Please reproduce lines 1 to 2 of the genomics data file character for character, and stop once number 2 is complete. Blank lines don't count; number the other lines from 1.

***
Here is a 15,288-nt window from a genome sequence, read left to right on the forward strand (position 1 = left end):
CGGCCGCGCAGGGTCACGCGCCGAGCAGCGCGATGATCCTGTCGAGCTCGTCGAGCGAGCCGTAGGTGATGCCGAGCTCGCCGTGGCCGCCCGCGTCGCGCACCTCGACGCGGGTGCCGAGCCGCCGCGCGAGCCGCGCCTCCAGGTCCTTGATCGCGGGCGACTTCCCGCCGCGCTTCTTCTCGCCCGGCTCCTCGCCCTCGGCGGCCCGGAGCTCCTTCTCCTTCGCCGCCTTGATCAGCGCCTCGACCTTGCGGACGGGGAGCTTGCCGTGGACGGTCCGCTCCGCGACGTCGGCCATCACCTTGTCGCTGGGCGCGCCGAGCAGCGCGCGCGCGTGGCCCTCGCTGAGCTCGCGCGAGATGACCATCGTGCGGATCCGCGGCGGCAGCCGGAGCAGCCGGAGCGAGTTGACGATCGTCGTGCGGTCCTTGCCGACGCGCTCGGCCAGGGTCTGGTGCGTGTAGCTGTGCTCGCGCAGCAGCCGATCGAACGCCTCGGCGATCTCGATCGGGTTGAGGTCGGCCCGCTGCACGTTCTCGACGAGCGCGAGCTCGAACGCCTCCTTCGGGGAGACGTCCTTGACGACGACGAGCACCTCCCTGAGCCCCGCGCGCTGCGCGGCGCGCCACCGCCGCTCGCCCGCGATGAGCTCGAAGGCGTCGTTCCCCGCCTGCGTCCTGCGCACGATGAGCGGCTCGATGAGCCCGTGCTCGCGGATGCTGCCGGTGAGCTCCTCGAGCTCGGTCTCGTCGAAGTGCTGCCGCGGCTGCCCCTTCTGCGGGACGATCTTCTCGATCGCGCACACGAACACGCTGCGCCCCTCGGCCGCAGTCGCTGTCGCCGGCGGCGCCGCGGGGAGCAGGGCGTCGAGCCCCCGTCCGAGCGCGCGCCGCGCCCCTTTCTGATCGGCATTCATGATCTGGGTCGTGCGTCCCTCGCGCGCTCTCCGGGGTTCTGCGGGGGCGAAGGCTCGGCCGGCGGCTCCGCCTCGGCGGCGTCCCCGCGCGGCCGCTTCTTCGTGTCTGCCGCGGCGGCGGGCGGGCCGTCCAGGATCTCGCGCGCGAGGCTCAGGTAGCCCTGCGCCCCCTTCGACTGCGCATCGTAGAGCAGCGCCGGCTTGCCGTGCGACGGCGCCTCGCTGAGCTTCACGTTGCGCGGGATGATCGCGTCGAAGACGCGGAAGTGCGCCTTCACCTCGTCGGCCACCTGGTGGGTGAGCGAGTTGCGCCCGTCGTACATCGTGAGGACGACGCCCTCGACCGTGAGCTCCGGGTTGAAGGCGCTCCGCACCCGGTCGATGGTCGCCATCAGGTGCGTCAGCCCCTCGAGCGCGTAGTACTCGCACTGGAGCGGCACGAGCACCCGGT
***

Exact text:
Here is a 15,288-nt window from a genome sequence, read left to right on the forward strand (position 1 = left end):
CGGCCGCGCAGGGTCACGCGCCGAGCAGCGCGATGATCCTGTCGAGCTCGTCGAGCGAGCCGTAGGTGATGCCGAGCTCGCCGTGGCCGCCCGCGTCGCGCACCTCGACGCGGGTGCCGAGCCGCCGCGCGAGCCGCGCCTCCAGGTCCTTGATCGCGGGCGACTTCCCGCCGCGCTTCTTCTCGCCCGGCTCCTCGCCCTCGGCGGCCCGGAGCTCCTTCTCCTTCGCCGCCTTGATCAGCGCCTCGACCTTGCGGACGGGGAGCTTGCCGTGGACGGTCCGCTCCGCGACGTCGGCCATCACCTTGTCGCTGGGCGCGCCGAGCAGCGCGCGCGCGTGGCCCTCGCTGAGCTCGCGCGAGATGACCATCGTGCGGATCCGCGGCGGCAGCCGGAGCAGCCGGAGCGAGTTGACGATCGTCGTGCGGTCCTTGCCGACGCGCTCGGCCAGGGTCTGGTGCGTGTAGCTGTGCTCGCGCAGCAGCCGATCGAACGCCTCGGCGATCTCGATCGGGTTGAGGTCGGCCCGCTGCACGTTCTCGACGAGCGCGAGCTCGAACGCCTCCTTCGGGGAGACGTCCTTGACGACGACGAGCACCTCCCTGAGCCCCGCGCGCTGCGCGGCGCGCCACCGCCGCTCGCCCGCGATGAGCTCGAAGGCGTCGTTCCCCGCCTGCGTCCTGCGCACGATGAGCGGCTCGATGAGCCCGTGCTCGCGGATGCTGCCGGTGAGCTCCTCGAGCTCGGTCTCGTCGAAGTGCTGCCGCGGCTGCCCCTTCTGCGGGACGATCTTCTCGATCGCGCACACGAACACGCTGCGCCCCTCGGCCGCAGTCGCTGTCGCCGGCGGCGCCGCGGGGAGCAGGGCGTCGAGCCCCCGTCCGAGCGCGCGCCGCGCCCCTTTCTGATCGGCATTCATGATCTGGGTCGTGCGTCCCTCGCGCGCTCTCCGGGGTTCTGCGGGGGCGAAGGCTCGGCCGGCGGCTCCGCCTCGGCGGCGTCCCCGCGCGGCCGCTTCTTCGTGTCTGCCGCGGCGGCGGGCGGGCCGTCCAGGATCTCGCGCGCGAGGCTCAGGTAGCCCTGCGCCCCCTTCGACTGCGCATCGTAGAGCAGCGCCGGCTTGCCGTGCGACGGCGCCTCGCTGAGCTTCACGTTGCGCGGGATGATCGCGTCGAAGACGCGGAAGTGCGCCTTCACCTCGTCGGCCACCTGGTGGGTGAGCGAGTTGCGCCCGTCGTACATCGTGAGGACGACGCCCTCGACCGTGAGCTCCGGGTTGAAGGCGCTCCGCACCCGGTCGATGGTCGCCATCAGGTGCGTCAGCCCCTCGAGCGCGTAGTACTCGCACTGGAGCGGCACGAGCACCCGGT